Members of Mendocino High School’s girls varsity basketball team, wearing the T-shirts that got them banned from a three-day basketball tournament in Fort Bragg, hold up signs cheering on the boys’ varsity team, which was allowed to play after 9 of 10 of the athletes agreed not to wear the shirts during warmups. [Photos provided by MendocinoSportsPlus.]

Wearing the “I Can’t Breathe” T-shirts that got them banned from a local tournament, some of the Mendocino High School varsity girls basketball team walked into the Fort Bragg gym yesterday to cheer on the boys’ team. When they approached the door, they didn’t know whether they would be barred from entering. But by the time they went to bed last night, they had not only attended the game wearing their shirts, they knew the ban had been lifted — too late for them to play but soon enough to allow the boys’ team to wear the shirts today in their pre-game warm-up.

The student athletes who spoke to the Lost Coast Outpost, including 16-year-old Connor Woods, were delighted about the decision. Woods is part of Mendocino High’s varsity boys team, but he chose not to play if it meant not wearing the controversial shirt, which refers to the dying words of Eric Garnera black man who died while being arrested in New York. His teammates, however, agreed with the ban and participated in the tournament. Now, the ban’s reversal meant that he can stick to his principles and still get to play today.

In recent months, the death of young black men such as Garner, Tamir Rice, Michael Brown and others has ignited nationwide protests against racial profiling and police killings of unarmed black men. Mendocino team members say they wanted to bring attention to social injustice, but Fort Bragg administrators said they were worried the statement would ignite passions in a town recently rocked by the shooting death of a popular sheriff’s deputy.

Jin Jackson, 16-year-old co-captain of the Mendocino Cardinals girls team, said that earlier this month some varsity boys asked if the girls wanted to wear the T-shirts during warm ups. The girls team agreed, Jackson explained, because “in a small community like ours, we can still promote awareness of national issues such as police brutality.”

The girls’ and boys’ teams both first wore their T-shirts on December 16. “The initial reaction was nothing,” Woods said. “Nobody said anything at the game. No parents or viewers seemed to have any problem with it.”

The boys didn’t wear the T-shirts after that, Woods said, but the girls stuck with it. “They wore the shirts for the next three games,” Woods recalled. 

The teams had been slated to play in the three-day tournament hosted by Fort Bragg High School. The students were heartbroken by the school’s original decision to ban them for wearing the shirts. Eventually, nine teammates from the boys team were allowed to play after agreeing not to wear the shirts.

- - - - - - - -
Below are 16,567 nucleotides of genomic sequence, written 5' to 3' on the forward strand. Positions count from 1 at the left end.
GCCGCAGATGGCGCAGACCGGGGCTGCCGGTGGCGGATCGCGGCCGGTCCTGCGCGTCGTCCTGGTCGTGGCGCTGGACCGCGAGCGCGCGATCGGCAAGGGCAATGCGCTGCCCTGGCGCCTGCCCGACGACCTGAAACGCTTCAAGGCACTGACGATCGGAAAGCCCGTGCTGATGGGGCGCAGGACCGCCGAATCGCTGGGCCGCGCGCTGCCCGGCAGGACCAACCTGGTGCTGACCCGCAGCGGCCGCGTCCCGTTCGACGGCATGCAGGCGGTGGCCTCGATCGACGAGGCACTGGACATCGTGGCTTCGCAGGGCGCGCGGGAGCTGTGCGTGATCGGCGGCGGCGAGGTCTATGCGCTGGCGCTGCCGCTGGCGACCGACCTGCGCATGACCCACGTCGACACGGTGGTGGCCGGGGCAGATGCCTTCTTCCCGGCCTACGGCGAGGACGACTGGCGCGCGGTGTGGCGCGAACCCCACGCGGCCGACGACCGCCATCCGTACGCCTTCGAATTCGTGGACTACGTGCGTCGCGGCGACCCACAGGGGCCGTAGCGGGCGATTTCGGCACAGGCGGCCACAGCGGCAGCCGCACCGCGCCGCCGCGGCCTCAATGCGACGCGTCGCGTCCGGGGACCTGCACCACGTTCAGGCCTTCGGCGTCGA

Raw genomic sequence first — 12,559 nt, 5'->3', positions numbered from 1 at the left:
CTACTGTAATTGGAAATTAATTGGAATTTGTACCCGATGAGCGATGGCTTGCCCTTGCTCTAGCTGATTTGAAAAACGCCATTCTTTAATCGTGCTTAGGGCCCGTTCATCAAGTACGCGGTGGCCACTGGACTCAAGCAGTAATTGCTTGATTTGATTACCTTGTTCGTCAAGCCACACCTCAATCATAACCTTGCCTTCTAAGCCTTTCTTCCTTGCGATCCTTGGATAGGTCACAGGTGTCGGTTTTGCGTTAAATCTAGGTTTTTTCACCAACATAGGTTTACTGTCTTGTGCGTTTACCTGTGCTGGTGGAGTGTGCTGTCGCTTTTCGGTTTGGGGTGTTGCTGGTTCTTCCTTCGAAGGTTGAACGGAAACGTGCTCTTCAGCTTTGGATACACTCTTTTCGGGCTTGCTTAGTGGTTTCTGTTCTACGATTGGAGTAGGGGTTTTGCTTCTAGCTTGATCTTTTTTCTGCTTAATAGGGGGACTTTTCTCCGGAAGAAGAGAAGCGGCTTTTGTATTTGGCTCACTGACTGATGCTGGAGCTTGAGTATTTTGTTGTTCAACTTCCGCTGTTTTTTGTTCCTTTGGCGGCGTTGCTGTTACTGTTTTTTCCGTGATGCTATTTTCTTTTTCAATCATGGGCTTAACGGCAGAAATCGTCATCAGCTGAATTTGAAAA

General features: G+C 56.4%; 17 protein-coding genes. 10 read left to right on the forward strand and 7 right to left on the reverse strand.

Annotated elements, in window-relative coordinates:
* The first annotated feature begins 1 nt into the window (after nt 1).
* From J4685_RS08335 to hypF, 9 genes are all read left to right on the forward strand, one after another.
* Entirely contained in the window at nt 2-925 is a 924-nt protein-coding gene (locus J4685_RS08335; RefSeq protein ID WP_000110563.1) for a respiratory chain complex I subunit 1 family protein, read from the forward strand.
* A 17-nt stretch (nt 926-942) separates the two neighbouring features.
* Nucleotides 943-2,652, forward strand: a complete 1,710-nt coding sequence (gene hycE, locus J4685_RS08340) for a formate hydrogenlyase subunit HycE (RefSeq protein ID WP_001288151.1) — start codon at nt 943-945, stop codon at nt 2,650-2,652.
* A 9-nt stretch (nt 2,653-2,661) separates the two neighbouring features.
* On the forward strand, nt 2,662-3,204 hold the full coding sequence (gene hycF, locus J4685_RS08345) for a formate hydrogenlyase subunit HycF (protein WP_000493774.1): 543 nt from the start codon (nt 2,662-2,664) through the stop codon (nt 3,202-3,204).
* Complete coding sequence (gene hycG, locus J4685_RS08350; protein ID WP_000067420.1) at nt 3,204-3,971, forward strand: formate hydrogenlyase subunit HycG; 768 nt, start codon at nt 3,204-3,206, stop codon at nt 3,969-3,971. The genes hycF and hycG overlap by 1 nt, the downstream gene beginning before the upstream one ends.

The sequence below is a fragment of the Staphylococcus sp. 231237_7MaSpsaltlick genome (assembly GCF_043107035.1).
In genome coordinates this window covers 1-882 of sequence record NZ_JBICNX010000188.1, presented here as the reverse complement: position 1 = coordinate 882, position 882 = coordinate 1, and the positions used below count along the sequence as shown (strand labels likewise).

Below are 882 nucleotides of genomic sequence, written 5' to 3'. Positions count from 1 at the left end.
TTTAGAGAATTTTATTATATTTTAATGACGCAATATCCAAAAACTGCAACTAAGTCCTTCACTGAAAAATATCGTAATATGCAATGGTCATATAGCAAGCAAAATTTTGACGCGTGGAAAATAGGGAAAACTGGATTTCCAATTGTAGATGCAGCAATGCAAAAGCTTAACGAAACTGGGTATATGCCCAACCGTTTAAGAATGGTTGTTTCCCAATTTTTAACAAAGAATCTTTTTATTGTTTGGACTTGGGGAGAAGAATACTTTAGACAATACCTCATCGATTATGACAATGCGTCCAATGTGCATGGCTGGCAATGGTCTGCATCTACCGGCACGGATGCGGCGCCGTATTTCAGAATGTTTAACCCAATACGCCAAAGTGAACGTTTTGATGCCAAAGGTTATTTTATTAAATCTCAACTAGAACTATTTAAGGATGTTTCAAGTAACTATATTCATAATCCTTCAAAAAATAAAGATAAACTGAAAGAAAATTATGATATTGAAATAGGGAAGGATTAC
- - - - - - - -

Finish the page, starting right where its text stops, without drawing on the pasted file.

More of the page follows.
As the controversy swelled, the Mendocino students were told that individuals wearing the T-shirts or carrying political signs to the the tournament would be barred. 

“People took [the slogan] to mean we do not support police in general,” Woods said. Some commenters on social media sites even argued that the students were literally supporting the murder of cops. Woods explained that wasn’t the point at all. “Obviously, not all police officers have a part in police brutality,” he said. “The shirts are trying to convey that this is a problem that needs to be addressed in this nation… . It isn’t a problem in our county though.” 

Woods’ grandfather was a California Highway Patrol Officer. His father, Marc Woods, said that it was particularly unpleasant to have people saying the students supported killing law enforcement officers. “These kids do not support the killing of cops,” he stated.

Connor Woods said one worst parts of this controversy was the comments in social media arguing that the kids didn’t know what they were protesting about and shouldn’t be allowed to continue. He was frustrated that these people wanted to stifle the voices of the student athletes. “Most were educated,” he stated. “And regardless of if you are educated on the subject or not, you have the right to voice your opinion.”

Some commenters asked, he said, what if other teams wanted to wear opposing T-shirts, onees that said something like “Breathe easy. Don’t resist arrest.” Woods said, “I would have loved to have seen people with that shirt. To me that is perfect. That is exactly what is my side.”

Anybody should be able to voice their opinion, he said.